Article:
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Mark C. N. Sullivan is an editor at a Massachusetts university. He is married and the father of three children.

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He is a very shallow critic who cannot see an eternal rebel in the heart of a conservative.

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Irish Elk
Thursday, October 31, 2002  
Defining deviancy down

The Oct. 28 edition of National Review features a review of Anne Hendershott's The Politics of Deviance by Carol Iannone, who writes:

A play about a man in love with a goat wins the Tony award. A prime-time TV game show features a totally naked woman throwing a little football at a large screen. A mainline Protestant church encourages homeless people to live in cardboard boxes on its steps. College students consume and create pornography for credit. Such is little more than an average week's news in the blandly decadent America of the 21st century, and, as each new wave of bizarreness unfurls, practically the only condemnation we hear is against those who dare to be offended.

Hendershott -- a professor of sociology at the University of San Diego -- explains how the act of defining deviant behavior was once seen as a staple of sociological study, and also an ordinary and necessary aspect of a sound society.

But with the rise of the "radical egalitarianism of the 1960s," and the "growing reluctance to judge the behavior of others," all discussion of deviance became "obsolete." Social scientists convinced themselves that the sociology of deviance was actually the "construction of deviance," i.e., "the imposition of selective censure by the dominant elements of society".

This has consequences. Calling a behavior deviant can help lead to some specific solution; denying the very reality of deviance precludes any remedy. The older approach respected the humanity of a troubled individual even as it addressed his dysfunctional behavior; under the new dispensation, the individual becomes a victim, his problem an open-ended claim of entitlement and the very source of his identity...

Thus we have the Homeless Guy blog, whose seemingly articulate and computer-savvy creator is able to maintain an attractive web site, but not, he says, a job or a place to live for 20 years. Why not Hobo.com? Tramp.com? How about Bum.com?

Margaret Wente of the Globe and Mail describes the soft-focus lens through which the local media has viewed a Toronto squatters' camp:

"Over at the Toronto Star, they also waxed outraged and romantic. They even printed a seven-page special section to commemorate the people of Tent City, as if they were brave soldiers or Olympic athletes. 'It took Dave, the squatter, four months to build his dream home,' the special section began. Like Tent City's other free spirits, he longed to escape the conventions of bourgeois society. His dream home was just a shack made out of rubbish, but he 'lived like a pioneer.' Proving that not all journalists are as gullible as the ones at the CBC, the story also reported that Dave's live-in girlfriend, Donna, keeps a nearby subsidized apartment with a balcony and hot running water, just in case.

"In fact, everyone at Tent City had some place else to sleep, even if it was only a city shelter. They just didn't want to sleep there. And although the shortage of cheap housing is a pressing social problem in this city, one thing I can say for sure: Tent City is not a story about homelessness in an uncaring society.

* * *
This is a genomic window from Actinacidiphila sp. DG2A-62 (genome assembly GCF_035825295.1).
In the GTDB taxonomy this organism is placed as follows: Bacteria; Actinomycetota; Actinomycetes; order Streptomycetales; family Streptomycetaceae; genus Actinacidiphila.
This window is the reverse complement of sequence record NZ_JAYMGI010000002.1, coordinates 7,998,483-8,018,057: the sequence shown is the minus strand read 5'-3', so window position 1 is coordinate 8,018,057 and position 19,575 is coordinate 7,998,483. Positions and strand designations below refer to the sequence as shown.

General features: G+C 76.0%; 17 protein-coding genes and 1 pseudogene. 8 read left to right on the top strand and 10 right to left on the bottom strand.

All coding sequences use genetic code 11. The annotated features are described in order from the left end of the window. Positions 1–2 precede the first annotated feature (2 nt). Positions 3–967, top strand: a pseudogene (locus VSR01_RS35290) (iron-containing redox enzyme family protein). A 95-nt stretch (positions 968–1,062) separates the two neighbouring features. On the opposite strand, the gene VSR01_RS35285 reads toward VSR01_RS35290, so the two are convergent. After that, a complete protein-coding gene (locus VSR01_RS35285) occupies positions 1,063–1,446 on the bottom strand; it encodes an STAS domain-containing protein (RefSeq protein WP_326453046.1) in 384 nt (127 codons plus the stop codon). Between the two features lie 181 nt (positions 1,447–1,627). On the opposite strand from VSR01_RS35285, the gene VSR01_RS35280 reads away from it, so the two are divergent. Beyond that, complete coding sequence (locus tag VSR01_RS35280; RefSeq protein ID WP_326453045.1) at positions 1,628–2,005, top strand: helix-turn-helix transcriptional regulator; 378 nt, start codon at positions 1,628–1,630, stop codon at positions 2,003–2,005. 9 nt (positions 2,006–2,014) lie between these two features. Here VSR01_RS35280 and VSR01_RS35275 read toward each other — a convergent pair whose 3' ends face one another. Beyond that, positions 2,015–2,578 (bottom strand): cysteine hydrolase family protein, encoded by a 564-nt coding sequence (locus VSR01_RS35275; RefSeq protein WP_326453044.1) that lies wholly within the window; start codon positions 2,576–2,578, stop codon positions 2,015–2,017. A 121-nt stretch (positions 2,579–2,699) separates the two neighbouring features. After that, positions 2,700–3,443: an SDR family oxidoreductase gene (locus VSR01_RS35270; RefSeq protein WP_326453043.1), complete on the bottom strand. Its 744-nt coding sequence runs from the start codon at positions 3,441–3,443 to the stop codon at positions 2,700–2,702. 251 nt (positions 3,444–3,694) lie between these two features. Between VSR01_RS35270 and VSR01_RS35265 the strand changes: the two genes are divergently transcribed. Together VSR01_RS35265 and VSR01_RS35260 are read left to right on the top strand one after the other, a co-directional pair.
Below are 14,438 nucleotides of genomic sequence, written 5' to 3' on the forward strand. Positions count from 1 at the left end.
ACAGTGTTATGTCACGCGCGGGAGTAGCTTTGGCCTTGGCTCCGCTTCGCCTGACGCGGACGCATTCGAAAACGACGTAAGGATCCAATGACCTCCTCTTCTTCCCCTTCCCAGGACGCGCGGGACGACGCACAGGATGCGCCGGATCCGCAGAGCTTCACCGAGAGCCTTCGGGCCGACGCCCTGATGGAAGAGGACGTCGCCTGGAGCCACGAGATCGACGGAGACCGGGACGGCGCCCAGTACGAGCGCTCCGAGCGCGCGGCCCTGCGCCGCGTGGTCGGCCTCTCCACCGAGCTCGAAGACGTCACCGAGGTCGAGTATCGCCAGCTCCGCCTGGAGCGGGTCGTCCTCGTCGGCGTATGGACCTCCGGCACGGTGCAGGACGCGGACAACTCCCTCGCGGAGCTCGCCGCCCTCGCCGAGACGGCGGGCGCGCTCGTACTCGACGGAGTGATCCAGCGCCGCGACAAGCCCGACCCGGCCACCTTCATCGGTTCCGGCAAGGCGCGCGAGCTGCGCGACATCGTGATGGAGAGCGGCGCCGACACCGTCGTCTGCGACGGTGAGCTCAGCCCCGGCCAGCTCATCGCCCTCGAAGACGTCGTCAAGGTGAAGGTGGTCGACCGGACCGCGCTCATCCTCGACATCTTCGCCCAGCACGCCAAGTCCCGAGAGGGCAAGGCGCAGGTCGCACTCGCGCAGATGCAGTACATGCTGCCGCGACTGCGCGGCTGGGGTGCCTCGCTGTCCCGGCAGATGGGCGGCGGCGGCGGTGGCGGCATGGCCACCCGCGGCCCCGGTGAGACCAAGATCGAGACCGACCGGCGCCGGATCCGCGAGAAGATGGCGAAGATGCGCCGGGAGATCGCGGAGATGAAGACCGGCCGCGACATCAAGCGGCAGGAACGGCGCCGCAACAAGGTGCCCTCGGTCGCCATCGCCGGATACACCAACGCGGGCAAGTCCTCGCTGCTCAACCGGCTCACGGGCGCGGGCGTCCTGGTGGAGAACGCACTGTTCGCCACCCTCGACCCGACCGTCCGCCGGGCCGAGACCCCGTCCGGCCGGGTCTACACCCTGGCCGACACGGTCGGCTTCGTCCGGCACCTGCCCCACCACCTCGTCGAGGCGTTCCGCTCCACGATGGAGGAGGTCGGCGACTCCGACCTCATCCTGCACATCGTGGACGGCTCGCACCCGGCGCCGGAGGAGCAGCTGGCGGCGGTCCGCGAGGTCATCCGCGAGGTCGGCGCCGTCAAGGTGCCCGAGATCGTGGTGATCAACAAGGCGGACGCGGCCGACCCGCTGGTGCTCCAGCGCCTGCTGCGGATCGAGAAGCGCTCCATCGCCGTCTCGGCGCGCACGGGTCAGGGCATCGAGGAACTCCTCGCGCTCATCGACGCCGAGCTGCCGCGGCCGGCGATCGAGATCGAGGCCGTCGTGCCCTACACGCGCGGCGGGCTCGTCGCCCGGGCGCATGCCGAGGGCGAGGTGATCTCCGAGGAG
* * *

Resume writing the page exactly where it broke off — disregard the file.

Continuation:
"It's a story about defining deviancy down.

"This useful phrase was coined by the formidable social thinker Daniel Patrick Moynihan to describe how a culture comes to accept and tolerate (and reward) destructive behaviour. Then we congratulate ourselves for being so compassionate."

By the time [Moynihan] summed up the disaster in his famous phrase, Iannone writes, we were casually and daily countenancing things that would have driven our ancestors to take out the pitchforks.

In Tuesday's dispiriting gubernatorial debate in Massachusetts, the candidates of the two major parties vied to prove their commitment to a woman's "right to choose." Shannon O'Brien, the "Catholic" candidate, touted her "impassioned defense" of abortion rights and her endorsements by Emily's List and NARAL, and her support for lowering from 18 to 16 the age at which a teenage girl can procure an abortion without parental notification. Mitt Romney, the candidate of conservatives, pledged to mount no challenge of any kind to the abortion license, while hailing the courage of his mother as a 1970 political candidate advocating legalized abortion.

Iannone: Conservatives as well as liberals have subscribed to what can be called the normalization of deviance. A few years ago a friend of mine had dinner with several conservative Episcopalians, higher-ups at a traditionalist Anglo-Catholic parish that preserves an all-male priesthood, and was shocked to hear them stoutly defend unisex bathrooms in college dorms. Somehow one doubts that decades ago these solid citizens sat in church mulling over the necessity for a young female college student to step out of the shower and find a strange young man standing at the toilet. Yet despite their liturgical traditionalism, they had obviously imbibed from the larger society the prevailing egalitarianism that finds sexual differentiation unacceptable.

And so, at a time the traditional family is under siege, a Catholic argument that carries weight is missing from the electoral dialogue in Massachusetts. A Catholic voice is absent from the political debate in one of the most political and Catholic states in the nation.

And Lake Street is in no position to advance a countering vision. That is one of the great shames of the clerical abuse scandal, and all the more reason for a thorough changing of the guard in the Brighton chancery.


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